Fwd: Re: [Tutor] Why I'm learning Python (OT and long)

curtis horn curtishorn@home.com
Fri, 31 Aug 2001 04:28:59 -0700

Ooops sent this to author and not list:

>2 things helped me allot in the beginning:
>Once I "got" object oriented programming I reread Alan's book then started 
>over with all the rest (about 5 also) and felt I understood MUCH 
>better.  Don't know if this is a common sticking point, but understanding 
>what OO is really about helped me tremendously.  Now I'm looking for a 
>cheap laptop so I can practice coding wherever I am :)
>At 10:27 AM 8/30/01 -0400, you wrote:
>>I spent some time reading Useless Python last night and went to bed
>>totally depressed. I feel that even Useless is above my skill level. So,
>>what follows is the story of why I'm trying to learn Python. Perhaps some
>>will understand; some may be in a similar situation; some may want to send
>>me money. Maybe it can become an installment for the soapbox on Useless.
>>So here I sit, pretending that I know a little something about
>>Python. I own 5 Python books; I have been attempting to program in Python
>>for over a year; my title is something like "systems analyst"; I have a
>>wife, many children and a dog. Allow me to explain how this
>>all happened...
>>I never pretended to be a programmer. I was trained to do public health
>>research. But, the tight job market of recent years forced me to take on
>>various computer tasks in the course of my research. It started with
>>WordPerfect. I was something of a WordPerfect wonder kid. I could somehow
>>do anything in WordPerfect. Looking back, I guess this was my first
>>programming - WordPerfect macros. I just grokked other macros and read the
>>help files. Massively complicated mail merges, text manipulation, complex
>>and tedious tasks rendered trivial in the wake of my macros. I began to
>>build solutions for the secretaries, co-workers, people on the street.
>>Then M$ began pushing that third-rate wannabe word processor of theirs and
>>nothing was ever the same.
>>So, I sorta learned MS Access the same way. Of course I knew Access was
>>just a desktop database. But it was fine around the office. I wrote a few
>>simple applications, and that was fine; after all, I'm a researcher not a
>>programmer. But guess what? People started coming to be with requests for
>>Access applications. And before I knew it, I was writing a very complex
>>accounting system for my employer. I was being labeled, and I knew it. I
>>tried to resist but it was futile. I thought long and hard about going
>>back to school for a PhD in epidemiology; I was trying to escape becoming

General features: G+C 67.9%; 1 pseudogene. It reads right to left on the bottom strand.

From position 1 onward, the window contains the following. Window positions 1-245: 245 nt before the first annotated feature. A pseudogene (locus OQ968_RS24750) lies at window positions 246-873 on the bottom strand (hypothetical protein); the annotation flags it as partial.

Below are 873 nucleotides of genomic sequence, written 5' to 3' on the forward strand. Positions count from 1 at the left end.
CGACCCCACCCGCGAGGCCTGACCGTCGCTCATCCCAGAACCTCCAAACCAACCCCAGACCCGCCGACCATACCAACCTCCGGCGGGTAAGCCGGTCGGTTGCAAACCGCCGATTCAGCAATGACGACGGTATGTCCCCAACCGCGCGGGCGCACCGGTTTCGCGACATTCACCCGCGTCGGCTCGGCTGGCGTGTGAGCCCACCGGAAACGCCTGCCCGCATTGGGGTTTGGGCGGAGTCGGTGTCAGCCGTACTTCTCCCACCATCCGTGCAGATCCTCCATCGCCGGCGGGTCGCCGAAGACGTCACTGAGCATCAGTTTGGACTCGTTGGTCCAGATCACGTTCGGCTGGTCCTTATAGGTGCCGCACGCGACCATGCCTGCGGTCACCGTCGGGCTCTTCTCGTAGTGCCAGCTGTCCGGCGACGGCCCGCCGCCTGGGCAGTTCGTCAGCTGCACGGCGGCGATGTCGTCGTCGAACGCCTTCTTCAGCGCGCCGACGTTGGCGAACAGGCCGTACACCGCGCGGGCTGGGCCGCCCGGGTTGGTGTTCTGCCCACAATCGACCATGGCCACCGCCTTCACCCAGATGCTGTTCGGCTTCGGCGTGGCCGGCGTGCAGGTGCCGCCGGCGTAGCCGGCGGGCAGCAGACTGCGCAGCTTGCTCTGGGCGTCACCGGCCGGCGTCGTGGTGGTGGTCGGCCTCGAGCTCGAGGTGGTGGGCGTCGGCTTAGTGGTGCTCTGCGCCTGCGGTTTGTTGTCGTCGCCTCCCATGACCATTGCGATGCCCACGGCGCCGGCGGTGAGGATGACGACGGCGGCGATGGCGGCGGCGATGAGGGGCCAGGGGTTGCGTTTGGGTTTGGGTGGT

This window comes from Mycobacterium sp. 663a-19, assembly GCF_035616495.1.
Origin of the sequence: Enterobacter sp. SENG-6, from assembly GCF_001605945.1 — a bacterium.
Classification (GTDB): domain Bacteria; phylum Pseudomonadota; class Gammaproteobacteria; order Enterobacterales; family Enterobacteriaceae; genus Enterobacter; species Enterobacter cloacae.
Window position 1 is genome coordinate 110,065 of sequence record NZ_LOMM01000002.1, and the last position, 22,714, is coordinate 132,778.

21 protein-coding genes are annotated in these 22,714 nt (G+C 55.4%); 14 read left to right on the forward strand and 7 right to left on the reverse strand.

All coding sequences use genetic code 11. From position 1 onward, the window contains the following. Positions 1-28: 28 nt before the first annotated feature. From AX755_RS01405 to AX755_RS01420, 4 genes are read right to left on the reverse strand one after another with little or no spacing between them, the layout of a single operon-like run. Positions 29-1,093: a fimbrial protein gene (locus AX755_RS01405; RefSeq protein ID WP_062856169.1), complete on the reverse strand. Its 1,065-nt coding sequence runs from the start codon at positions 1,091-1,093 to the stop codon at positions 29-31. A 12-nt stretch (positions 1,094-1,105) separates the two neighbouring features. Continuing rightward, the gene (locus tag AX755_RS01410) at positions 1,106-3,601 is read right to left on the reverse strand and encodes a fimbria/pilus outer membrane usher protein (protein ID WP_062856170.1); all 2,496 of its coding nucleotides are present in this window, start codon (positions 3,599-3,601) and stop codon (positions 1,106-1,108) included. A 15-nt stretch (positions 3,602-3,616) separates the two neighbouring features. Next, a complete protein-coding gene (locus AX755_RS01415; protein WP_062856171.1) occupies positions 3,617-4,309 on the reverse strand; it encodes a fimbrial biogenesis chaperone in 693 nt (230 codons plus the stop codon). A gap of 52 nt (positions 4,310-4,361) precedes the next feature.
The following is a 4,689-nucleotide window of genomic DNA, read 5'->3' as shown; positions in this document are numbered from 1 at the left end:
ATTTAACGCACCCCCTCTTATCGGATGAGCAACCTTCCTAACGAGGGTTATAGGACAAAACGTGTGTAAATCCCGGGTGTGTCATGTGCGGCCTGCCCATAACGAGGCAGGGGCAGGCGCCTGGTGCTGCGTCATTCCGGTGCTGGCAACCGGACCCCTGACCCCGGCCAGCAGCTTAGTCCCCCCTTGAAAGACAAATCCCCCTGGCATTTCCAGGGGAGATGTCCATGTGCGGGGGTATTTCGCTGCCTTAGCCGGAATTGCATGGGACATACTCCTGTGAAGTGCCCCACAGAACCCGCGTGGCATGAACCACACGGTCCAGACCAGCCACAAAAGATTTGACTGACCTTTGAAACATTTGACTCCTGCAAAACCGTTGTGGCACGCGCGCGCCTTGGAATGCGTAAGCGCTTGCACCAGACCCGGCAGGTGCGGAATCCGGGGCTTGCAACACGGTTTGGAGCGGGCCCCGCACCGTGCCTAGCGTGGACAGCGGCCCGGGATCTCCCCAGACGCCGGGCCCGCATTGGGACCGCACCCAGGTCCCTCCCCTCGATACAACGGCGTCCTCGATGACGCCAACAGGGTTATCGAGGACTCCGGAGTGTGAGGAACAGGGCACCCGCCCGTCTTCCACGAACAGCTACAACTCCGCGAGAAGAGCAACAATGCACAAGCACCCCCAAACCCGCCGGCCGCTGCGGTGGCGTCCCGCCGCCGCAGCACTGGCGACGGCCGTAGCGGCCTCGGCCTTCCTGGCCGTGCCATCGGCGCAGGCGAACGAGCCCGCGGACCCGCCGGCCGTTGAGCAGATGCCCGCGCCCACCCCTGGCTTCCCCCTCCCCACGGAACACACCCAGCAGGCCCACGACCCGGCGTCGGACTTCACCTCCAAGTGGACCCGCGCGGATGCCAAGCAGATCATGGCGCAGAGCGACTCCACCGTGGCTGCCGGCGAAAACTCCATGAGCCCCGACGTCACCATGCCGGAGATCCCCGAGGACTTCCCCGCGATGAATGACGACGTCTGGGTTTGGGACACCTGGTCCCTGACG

>>a programmer. All the while there were bills to pay and groceries to buy
>>and mouths to feed. I didn't have time go back to school. I couldn't afford
>>it. And then one day I was offered a real job as a programmer...
>>Some folks in the private research world had decided to build a large
>>system in Access. I was doing some part time work for this company because
>>as a university employee, I couldn't make ends meet. They knew me as a
>>WordPerfect and Access guy, and asked me to join the project full time. I
>>was flattered but declined; after all, I'm a researcher not a
>>programmer. I told them repeatedly "I'm not a programmer". But they
>>were desperate. I knew they were desperate. I was the only person
>>they could find. And even though the university didn't pay very
>>well, I still loved my job there. So one day they asked, "What
>>would it take?". Have you ever been asked that question? I was 29
>>years old and driving a worn out car I paid 450 dollars for. Three
>>kids. Working a full time job and a part time job. So, I told them
>>what it would take and they said ok. Of course my wife was
>>happy. This meant financial freedom. Perhaps we could have a
>>normal life. But I was afraid. The day would come when they would
>>learn the truth and I would be thrown out like the pitiful code I
>>Well, it's been nearly four years and I haven't been thrown out yet. I was
>>assigned the title systems analyst by the people who were in charge of
>>making up the business cards. I guess I've fooled them so far. But I
>>haven't fooled myself. Sure I can get by in Access/VB. But I know
>>Access is kid stuff compared to Oracle and MySQL. I want to write
>>solutions for non-MS platforms; I want to understand the difference between
>>bound and unbound methods; I want to understand other people's code; I
>>want to be Danny Yoo!!!
>>So that's why I'm trying to learn Python. To bring legitimacy to an
>>otherwise illegitimate career.
>>Some of my Python scripts seem ok. They do useful work on a daily basis.
>>And yet, even a blind squirrel finds a nut sometimes. I'm plagued by the
>>feeling that I am a blind squirrel.
>>Thanks folks. This has been therapeutic. Python people are the best and
>>this list is fantastic. Today I'm going to make one of my useful scripts
>>run from a Tk button widget. And I'll stumble through. Perhaps I'll get
>>lucky and find a nut.
>>Tutor maillist  -  Tutor@python.org